Date of this Version
Published in S. L. Young and F. J. Pierce, eds., Automation: The Future of Weed Control in Cropping Systems (2013), pp. vii–viii; doi 10.1007/978-94-007-7512-1_1
In both conventional and organic cropping systems, there is an immediate need to apply the latest technologies to improve the efficiency and economics of management while reducing the impacts. Never before has there been such pressure on farmers globally to produce more with less and reduce inputs in cropping systems. The main purpose of this book is to provide the current state of automation for weed control in cropping systems, which demonstrate how being more precise in our applications is possible now and into the future.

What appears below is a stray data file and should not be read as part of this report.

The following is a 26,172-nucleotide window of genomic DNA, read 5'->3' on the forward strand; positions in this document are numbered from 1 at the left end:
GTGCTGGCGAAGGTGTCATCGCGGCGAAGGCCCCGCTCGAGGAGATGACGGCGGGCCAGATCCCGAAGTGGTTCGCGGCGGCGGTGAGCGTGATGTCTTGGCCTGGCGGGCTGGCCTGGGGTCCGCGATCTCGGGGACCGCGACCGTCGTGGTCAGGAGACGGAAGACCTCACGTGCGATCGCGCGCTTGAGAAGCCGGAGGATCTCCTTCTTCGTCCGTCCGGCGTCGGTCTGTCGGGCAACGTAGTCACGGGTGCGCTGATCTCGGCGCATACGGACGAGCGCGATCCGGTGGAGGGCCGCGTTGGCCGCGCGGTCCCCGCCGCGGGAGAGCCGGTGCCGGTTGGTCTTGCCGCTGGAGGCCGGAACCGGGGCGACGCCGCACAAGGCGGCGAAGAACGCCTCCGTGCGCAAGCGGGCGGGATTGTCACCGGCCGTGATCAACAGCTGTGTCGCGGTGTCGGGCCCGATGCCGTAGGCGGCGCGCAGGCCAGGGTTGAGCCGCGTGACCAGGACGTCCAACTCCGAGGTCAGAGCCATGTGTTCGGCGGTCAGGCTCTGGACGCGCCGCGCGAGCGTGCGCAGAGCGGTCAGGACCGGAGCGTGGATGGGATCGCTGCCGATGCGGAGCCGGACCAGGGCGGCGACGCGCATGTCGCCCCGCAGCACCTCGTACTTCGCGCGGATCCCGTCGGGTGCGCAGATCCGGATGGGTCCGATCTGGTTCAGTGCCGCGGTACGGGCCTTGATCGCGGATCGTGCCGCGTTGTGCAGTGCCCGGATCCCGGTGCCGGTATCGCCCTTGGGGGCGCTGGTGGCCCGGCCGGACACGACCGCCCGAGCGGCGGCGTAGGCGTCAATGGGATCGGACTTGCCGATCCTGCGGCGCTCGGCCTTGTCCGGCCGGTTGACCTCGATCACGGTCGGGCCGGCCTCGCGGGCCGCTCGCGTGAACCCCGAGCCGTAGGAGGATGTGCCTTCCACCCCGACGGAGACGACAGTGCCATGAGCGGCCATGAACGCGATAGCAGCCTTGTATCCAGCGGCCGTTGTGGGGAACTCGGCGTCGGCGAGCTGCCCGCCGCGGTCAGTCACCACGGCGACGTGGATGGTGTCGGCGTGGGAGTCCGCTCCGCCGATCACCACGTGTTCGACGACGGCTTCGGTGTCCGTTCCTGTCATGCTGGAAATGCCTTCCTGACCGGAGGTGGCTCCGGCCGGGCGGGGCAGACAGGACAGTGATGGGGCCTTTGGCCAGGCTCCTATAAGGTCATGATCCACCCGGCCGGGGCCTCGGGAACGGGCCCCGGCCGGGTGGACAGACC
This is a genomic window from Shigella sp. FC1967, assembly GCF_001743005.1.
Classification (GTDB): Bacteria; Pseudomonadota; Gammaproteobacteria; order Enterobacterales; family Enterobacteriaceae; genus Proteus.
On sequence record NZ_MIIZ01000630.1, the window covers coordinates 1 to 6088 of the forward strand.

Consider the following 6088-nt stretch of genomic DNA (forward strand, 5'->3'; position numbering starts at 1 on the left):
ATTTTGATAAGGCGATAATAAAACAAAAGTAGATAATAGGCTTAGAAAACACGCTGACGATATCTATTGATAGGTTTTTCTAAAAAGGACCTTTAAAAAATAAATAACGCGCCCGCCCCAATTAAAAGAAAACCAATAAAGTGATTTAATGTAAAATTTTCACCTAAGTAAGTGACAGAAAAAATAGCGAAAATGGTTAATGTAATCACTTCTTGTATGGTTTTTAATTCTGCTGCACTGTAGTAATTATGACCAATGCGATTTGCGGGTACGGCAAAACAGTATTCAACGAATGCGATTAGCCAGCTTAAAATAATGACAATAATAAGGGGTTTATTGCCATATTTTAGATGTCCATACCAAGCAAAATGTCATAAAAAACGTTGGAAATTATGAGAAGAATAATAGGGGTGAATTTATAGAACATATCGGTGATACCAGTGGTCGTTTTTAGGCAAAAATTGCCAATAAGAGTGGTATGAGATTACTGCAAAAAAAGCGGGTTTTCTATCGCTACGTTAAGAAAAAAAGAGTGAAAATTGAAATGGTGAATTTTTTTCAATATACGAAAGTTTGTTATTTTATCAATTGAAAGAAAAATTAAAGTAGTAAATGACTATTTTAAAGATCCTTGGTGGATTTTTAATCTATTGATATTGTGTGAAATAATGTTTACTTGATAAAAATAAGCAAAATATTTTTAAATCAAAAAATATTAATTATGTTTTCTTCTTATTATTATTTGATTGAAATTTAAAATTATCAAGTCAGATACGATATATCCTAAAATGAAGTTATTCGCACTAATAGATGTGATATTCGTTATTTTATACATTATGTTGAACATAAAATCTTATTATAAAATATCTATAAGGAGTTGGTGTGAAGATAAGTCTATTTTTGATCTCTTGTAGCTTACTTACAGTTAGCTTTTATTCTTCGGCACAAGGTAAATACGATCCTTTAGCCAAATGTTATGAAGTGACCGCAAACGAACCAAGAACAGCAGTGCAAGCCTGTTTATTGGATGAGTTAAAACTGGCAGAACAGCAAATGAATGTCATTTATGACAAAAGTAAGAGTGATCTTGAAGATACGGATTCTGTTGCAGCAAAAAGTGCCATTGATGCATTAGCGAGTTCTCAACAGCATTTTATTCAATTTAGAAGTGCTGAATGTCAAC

To date, no other resource exists on this important and rapidly advancing topic of automated weed control. In the near future, a new approach will be needed for managing weed pests, especially with the challenges of weed resistance to herbicides; off-site movement of soil, fertilizers, and chemicals; an increasingly non-agrarian public; labor shortages; economies in recession; and the continued rural to suburban land use conversion.